For all products, the company declares, “Our McCormick facilities have allergen, sanitation, and hygiene programs in place. Our employees follow good manufacturing practices and are trained in the importance of correct labeling and the necessity of performing thorough equipment clean-up and change over procedures to minimize cross-contact of ingredients.”
My personal practice with McCormick is to use its single ingredient spices because 1) they are 100% pure spice, nothing else is added to McCormick’s single-ingredient spices, 2) the company is reputable and has cross-contact procedures, and 3) the small amount of spice further dilutes any possible cross-contamination.
For the McCormick blends, I use only those with a gluten-free claim on the label.
Gluten Considerations for Other Common Ingredients in Homemade Cranberry Sauce
Alcohol: Liquor, wine, and sparkling wine are gluten-free if there are no additives. For liquor, the distillation process removes the gluten protein, even if the manufacturer starts with a gluten-containing grain. If anything is added to the alcohol, like flavoring, you will have to research the specific brand before including it in your cranberry sauce.
Regular beer, which is not distilled is not safe for those with celiac disease if made from barley, the grain traditionally used to produce beer.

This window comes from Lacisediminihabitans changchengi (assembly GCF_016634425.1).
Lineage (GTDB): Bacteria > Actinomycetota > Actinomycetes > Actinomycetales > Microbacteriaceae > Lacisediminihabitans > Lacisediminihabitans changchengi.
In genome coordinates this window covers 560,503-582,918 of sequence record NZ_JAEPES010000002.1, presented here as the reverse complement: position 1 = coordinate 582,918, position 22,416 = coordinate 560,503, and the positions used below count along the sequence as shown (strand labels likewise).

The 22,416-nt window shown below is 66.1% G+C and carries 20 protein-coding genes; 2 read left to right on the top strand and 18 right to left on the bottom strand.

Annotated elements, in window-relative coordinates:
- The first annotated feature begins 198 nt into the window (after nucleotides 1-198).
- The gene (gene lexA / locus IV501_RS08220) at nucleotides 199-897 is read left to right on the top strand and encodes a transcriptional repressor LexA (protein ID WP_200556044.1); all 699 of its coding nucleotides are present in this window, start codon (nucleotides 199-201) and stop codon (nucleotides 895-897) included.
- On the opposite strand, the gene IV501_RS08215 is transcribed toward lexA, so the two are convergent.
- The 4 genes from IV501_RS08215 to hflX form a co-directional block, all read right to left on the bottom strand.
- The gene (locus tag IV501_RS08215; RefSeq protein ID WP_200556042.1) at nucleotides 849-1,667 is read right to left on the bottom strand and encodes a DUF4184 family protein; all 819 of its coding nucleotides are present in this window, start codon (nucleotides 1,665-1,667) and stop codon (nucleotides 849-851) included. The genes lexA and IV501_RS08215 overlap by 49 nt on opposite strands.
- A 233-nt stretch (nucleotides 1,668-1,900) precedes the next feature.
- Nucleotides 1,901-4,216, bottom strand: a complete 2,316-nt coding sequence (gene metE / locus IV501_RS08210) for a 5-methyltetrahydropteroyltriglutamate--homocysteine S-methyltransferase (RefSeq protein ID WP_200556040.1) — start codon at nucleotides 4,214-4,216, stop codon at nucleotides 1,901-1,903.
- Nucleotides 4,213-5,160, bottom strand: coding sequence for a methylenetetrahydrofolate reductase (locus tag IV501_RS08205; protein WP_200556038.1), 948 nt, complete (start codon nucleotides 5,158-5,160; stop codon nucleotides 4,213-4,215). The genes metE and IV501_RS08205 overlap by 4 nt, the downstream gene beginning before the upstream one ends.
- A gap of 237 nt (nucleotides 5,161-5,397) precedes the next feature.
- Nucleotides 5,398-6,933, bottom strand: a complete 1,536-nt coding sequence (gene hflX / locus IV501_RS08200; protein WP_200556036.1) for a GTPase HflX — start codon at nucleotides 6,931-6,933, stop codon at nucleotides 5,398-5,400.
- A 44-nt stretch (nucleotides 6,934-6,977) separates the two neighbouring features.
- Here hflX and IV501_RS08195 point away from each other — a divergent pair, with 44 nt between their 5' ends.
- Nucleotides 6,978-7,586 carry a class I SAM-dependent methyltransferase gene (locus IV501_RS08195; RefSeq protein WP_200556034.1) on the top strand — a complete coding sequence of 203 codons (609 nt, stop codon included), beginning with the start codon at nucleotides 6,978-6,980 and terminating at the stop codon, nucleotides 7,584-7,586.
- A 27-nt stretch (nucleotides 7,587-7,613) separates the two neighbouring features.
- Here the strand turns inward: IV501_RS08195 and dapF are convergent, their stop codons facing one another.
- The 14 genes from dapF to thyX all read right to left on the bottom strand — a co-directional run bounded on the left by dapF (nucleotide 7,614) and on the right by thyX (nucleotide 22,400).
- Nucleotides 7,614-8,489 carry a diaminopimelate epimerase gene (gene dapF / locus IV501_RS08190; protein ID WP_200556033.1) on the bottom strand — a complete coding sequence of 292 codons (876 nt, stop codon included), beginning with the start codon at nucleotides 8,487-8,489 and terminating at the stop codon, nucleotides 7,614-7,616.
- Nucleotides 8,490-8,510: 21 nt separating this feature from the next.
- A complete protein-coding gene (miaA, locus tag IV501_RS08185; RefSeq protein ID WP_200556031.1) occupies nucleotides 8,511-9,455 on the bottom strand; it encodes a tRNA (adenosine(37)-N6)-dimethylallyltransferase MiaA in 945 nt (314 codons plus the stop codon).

Beyond Celiac has comprehensive articles on liquor, wine, champagne or sparkling wine, and beer, if you want to understand more of the nuances.
Oranges and 100% orange juice are, of course, gluten-free!
Nuts: Some cranberry sauce recipes commonly include walnuts or pecans. Flavored nuts could have gluten-containing ingredients. And pure nuts, while inherently gluten-free, are subject to cross-contamination during manufacturing. To avoid cross-contaminated nuts, I purchase gluten-free nuts from Nuts.com.
While cranberry sauce can be made on the day it is served, it is the perfect make-ahead dish. In the busyness of holiday meal prep, anything that can be done in advance is a win! You free up your time and precious space in your busy kitchen.
Plus, this spiced cranberry sauce only gets better when you make it a day before the big feast. It gives time for all of the added spice flavor to meld. I make this dish the day before, but you can make this recipe up to three days prior to serving it, store it in the fridge once cooled, and simply take it straight from the fridge to the table.
For more gluten-free Thanksgiving tips and recipes, read our post on How to Simplify Your Gluten-Free Thanksgiving and download our free Gluten-Free Thanksgiving Planner.
Gluten-Free Homemade Spiced Cranberry SauceCourse: Holiday Side DishDifficulty: Easy
1 cup apple cider (100% juice)
3/4 cup sugar
1/2 tsp ground cinnamon
1/2 tsp ground allspice
1/8 tsp ground cloves
1/8 tsp ground ginger
12 oz package of fresh (or frozen) cranberries
- Combine cider, sugar, and spices in a medium saucepan.
- Bring to boil.
- Add cranberries and return mixture to boil.
- Reduce heat to medium and boil gently for 10 minutes until most of the berries begin to pop and the sauce begins to thicken. Stir occasionally.
- Remove from heat and cool completely.
- Refrigerate until serving time.